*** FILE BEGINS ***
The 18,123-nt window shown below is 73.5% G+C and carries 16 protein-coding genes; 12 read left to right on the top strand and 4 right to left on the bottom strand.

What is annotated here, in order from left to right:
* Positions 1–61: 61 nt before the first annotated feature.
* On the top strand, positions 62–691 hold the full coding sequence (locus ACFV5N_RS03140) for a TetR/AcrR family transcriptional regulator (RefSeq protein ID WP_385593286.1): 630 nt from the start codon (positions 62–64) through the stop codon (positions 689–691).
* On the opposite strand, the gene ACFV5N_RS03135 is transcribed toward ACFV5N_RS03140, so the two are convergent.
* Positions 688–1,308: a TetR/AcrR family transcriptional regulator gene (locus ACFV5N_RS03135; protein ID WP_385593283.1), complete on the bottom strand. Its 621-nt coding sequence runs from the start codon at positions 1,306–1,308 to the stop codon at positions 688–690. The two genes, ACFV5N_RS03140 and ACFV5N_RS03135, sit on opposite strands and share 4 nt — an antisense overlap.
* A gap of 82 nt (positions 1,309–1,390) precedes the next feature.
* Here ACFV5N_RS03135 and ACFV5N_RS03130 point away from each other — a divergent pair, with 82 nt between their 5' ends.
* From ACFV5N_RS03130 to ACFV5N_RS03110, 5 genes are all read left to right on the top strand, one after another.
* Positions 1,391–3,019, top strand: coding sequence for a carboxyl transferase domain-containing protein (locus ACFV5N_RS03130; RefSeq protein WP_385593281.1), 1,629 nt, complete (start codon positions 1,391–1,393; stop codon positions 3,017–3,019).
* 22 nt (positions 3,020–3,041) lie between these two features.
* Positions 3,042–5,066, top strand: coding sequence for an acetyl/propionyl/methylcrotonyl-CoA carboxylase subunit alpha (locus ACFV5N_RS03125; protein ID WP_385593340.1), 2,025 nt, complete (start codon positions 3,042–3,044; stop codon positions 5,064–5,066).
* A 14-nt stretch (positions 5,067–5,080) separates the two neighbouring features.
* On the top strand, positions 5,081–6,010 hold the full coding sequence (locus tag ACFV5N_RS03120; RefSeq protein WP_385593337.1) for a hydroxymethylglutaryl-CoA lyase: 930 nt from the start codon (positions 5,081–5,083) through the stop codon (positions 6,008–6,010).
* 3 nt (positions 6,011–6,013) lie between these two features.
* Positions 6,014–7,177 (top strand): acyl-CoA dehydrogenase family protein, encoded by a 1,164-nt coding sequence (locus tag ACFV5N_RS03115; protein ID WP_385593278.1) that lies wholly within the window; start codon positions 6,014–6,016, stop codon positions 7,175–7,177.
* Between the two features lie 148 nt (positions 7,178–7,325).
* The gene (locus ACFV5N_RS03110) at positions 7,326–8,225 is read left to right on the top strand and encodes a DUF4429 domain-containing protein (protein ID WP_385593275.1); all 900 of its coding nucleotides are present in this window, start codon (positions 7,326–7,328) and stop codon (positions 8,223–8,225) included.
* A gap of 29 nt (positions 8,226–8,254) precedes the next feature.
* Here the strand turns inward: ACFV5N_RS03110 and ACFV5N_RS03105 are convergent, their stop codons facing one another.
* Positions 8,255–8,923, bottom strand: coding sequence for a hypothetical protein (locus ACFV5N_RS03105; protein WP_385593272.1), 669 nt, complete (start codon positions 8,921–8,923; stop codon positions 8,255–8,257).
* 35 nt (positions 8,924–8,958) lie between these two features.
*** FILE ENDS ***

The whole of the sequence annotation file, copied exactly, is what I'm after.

The 18,123-nt window shown below is 73.5% G+C and carries 16 protein-coding genes; 12 read left to right on the top strand and 4 right to left on the bottom strand.

What is annotated here, in order from left to right:
* Positions 1–61: 61 nt before the first annotated feature.
* On the top strand, positions 62–691 hold the full coding sequence (locus ACFV5N_RS03140) for a TetR/AcrR family transcriptional regulator (RefSeq protein ID WP_385593286.1): 630 nt from the start codon (positions 62–64) through the stop codon (positions 689–691).
* On the opposite strand, the gene ACFV5N_RS03135 is transcribed toward ACFV5N_RS03140, so the two are convergent.
* Positions 688–1,308: a TetR/AcrR family transcriptional regulator gene (locus ACFV5N_RS03135; protein ID WP_385593283.1), complete on the bottom strand. Its 621-nt coding sequence runs from the start codon at positions 1,306–1,308 to the stop codon at positions 688–690. The two genes, ACFV5N_RS03140 and ACFV5N_RS03135, sit on opposite strands and share 4 nt — an antisense overlap.
* A gap of 82 nt (positions 1,309–1,390) precedes the next feature.
* Here ACFV5N_RS03135 and ACFV5N_RS03130 point away from each other — a divergent pair, with 82 nt between their 5' ends.
* From ACFV5N_RS03130 to ACFV5N_RS03110, 5 genes are all read left to right on the top strand, one after another.
* Positions 1,391–3,019, top strand: coding sequence for a carboxyl transferase domain-containing protein (locus ACFV5N_RS03130; RefSeq protein WP_385593281.1), 1,629 nt, complete (start codon positions 1,391–1,393; stop codon positions 3,017–3,019).
* 22 nt (positions 3,020–3,041) lie between these two features.
* Positions 3,042–5,066, top strand: coding sequence for an acetyl/propionyl/methylcrotonyl-CoA carboxylase subunit alpha (locus ACFV5N_RS03125; protein ID WP_385593340.1), 2,025 nt, complete (start codon positions 3,042–3,044; stop codon positions 5,064–5,066).
* A 14-nt stretch (positions 5,067–5,080) separates the two neighbouring features.
* On the top strand, positions 5,081–6,010 hold the full coding sequence (locus tag ACFV5N_RS03120; RefSeq protein WP_385593337.1) for a hydroxymethylglutaryl-CoA lyase: 930 nt from the start codon (positions 5,081–5,083) through the stop codon (positions 6,008–6,010).
* 3 nt (positions 6,011–6,013) lie between these two features.
* Positions 6,014–7,177 (top strand): acyl-CoA dehydrogenase family protein, encoded by a 1,164-nt coding sequence (locus tag ACFV5N_RS03115; protein ID WP_385593278.1) that lies wholly within the window; start codon positions 6,014–6,016, stop codon positions 7,175–7,177.
* Between the two features lie 148 nt (positions 7,178–7,325).
* The gene (locus ACFV5N_RS03110) at positions 7,326–8,225 is read left to right on the top strand and encodes a DUF4429 domain-containing protein (protein ID WP_385593275.1); all 900 of its coding nucleotides are present in this window, start codon (positions 7,326–7,328) and stop codon (positions 8,223–8,225) included.
* A gap of 29 nt (positions 8,226–8,254) precedes the next feature.
* Here the strand turns inward: ACFV5N_RS03110 and ACFV5N_RS03105 are convergent, their stop codons facing one another.
* Positions 8,255–8,923, bottom strand: coding sequence for a hypothetical protein (locus ACFV5N_RS03105; protein WP_385593272.1), 669 nt, complete (start codon positions 8,921–8,923; stop codon positions 8,255–8,257).
* 35 nt (positions 8,924–8,958) lie between these two features.